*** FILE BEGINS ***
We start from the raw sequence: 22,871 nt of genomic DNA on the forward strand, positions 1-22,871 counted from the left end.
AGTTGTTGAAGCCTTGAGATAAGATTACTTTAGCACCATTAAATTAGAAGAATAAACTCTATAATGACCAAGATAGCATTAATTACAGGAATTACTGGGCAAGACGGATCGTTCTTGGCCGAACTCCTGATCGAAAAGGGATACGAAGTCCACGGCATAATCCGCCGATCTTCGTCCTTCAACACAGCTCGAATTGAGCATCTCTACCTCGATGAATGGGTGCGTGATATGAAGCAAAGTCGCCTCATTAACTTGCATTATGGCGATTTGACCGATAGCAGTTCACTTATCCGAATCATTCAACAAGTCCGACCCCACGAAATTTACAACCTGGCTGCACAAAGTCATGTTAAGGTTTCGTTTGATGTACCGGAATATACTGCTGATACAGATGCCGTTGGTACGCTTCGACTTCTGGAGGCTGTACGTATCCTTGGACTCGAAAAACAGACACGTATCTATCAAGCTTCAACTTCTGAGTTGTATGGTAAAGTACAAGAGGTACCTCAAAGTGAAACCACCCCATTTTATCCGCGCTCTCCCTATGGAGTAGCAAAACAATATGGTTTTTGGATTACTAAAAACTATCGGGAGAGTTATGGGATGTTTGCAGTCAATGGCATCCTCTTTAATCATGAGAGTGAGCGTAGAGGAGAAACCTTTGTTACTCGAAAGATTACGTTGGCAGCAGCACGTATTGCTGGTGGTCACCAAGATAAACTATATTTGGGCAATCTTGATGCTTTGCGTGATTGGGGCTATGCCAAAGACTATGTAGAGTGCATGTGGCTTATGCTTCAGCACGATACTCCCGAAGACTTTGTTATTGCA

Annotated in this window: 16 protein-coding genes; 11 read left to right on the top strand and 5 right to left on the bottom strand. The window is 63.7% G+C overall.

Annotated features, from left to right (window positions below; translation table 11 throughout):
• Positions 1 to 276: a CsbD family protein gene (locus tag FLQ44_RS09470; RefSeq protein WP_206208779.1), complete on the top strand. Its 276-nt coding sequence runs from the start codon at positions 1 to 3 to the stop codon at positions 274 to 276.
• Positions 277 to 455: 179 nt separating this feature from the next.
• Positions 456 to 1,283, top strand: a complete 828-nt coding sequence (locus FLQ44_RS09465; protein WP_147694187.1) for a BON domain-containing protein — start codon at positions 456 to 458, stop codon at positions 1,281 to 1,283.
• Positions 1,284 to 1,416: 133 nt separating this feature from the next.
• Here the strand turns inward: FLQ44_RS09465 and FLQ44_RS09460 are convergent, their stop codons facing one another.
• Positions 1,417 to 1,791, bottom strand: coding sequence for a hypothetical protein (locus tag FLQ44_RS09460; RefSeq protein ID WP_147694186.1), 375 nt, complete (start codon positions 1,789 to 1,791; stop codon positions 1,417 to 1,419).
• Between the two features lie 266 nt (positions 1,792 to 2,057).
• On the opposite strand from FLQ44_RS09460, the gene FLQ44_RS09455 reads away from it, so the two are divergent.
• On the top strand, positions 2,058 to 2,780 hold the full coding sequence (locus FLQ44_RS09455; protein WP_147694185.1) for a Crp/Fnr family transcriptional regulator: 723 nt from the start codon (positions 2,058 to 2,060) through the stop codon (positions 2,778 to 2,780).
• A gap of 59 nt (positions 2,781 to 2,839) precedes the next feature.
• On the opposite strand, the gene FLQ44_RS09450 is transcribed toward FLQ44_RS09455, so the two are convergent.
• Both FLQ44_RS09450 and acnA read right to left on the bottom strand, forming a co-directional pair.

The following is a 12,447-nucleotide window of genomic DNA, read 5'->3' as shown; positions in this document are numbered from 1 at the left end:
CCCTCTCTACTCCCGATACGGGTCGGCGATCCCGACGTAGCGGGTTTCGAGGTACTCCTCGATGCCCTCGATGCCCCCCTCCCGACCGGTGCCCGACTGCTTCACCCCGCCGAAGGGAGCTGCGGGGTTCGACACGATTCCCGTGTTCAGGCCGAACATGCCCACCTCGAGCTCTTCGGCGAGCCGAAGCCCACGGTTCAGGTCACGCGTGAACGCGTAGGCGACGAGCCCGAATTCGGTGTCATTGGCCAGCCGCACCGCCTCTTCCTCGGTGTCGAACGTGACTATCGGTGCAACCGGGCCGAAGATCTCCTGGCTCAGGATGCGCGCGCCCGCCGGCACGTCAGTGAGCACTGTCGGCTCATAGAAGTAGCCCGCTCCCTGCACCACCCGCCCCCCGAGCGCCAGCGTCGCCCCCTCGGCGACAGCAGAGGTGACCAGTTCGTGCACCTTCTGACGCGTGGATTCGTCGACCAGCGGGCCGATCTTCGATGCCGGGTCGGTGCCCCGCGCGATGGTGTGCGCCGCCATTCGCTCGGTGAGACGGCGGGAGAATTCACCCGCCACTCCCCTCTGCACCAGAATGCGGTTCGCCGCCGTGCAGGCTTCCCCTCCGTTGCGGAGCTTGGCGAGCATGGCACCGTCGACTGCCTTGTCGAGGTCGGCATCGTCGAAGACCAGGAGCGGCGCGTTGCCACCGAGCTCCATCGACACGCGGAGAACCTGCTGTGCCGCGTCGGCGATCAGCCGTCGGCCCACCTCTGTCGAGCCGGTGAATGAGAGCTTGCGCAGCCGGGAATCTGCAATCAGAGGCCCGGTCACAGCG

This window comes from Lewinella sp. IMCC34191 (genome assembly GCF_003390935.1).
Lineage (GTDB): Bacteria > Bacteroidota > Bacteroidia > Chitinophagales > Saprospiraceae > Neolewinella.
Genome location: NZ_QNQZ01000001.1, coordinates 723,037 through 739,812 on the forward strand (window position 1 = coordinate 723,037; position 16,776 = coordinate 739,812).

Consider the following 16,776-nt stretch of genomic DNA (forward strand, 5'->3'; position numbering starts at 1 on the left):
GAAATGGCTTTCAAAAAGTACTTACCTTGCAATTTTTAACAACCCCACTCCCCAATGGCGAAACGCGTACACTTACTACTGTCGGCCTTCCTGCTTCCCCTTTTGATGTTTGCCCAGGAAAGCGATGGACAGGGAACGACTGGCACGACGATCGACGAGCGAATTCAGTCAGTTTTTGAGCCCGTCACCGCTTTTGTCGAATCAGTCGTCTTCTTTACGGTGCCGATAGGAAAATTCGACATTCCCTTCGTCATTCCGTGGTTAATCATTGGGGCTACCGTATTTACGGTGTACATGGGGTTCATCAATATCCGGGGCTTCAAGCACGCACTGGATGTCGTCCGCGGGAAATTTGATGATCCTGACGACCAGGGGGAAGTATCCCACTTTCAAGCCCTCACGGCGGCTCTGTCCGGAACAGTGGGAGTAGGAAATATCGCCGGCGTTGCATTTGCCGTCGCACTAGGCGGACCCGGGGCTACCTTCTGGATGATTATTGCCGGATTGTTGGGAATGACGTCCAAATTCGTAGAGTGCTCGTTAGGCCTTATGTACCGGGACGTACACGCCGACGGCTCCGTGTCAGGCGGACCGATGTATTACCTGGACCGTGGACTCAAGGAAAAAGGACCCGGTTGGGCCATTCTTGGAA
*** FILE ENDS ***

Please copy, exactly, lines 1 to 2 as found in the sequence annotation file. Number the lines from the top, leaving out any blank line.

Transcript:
We start from the raw sequence: 22,871 nt of genomic DNA on the forward strand, positions 1-22,871 counted from the left end.
AGTTGTTGAAGCCTTGAGATAAGATTACTTTAGCACCATTAAATTAGAAGAATAAACTCTATAATGACCAAGATAGCATTAATTACAGGAATTACTGGGCAAGACGGATCGTTCTTGGCCGAACTCCTGATCGAAAAGGGATACGAAGTCCACGGCATAATCCGCCGATCTTCGTCCTTCAACACAGCTCGAATTGAGCATCTCTACCTCGATGAATGGGTGCGTGATATGAAGCAAAGTCGCCTCATTAACTTGCATTATGGCGATTTGACCGATAGCAGTTCACTTATCCGAATCATTCAACAAGTCCGACCCCACGAAATTTACAACCTGGCTGCACAAAGTCATGTTAAGGTTTCGTTTGATGTACCGGAATATACTGCTGATACAGATGCCGTTGGTACGCTTCGACTTCTGGAGGCTGTACGTATCCTTGGACTCGAAAAACAGACACGTATCTATCAAGCTTCAACTTCTGAGTTGTATGGTAAAGTACAAGAGGTACCTCAAAGTGAAACCACCCCATTTTATCCGCGCTCTCCCTATGGAGTAGCAAAACAATATGGTTTTTGGATTACTAAAAACTATCGGGAGAGTTATGGGATGTTTGCAGTCAATGGCATCCTCTTTAATCATGAGAGTGAGCGTAGAGGAGAAACCTTTGTTACTCGAAAGATTACGTTGGCAGCAGCACGTATTGCTGGTGGTCACCAAGATAAACTATATTTGGGCAATCTTGATGCTTTGCGTGATTGGGGCTATGCCAAAGACTATGTAGAGTGCATGTGGCTTATGCTTCAGCACGATACTCCCGAAGACTTTGTTATTGCA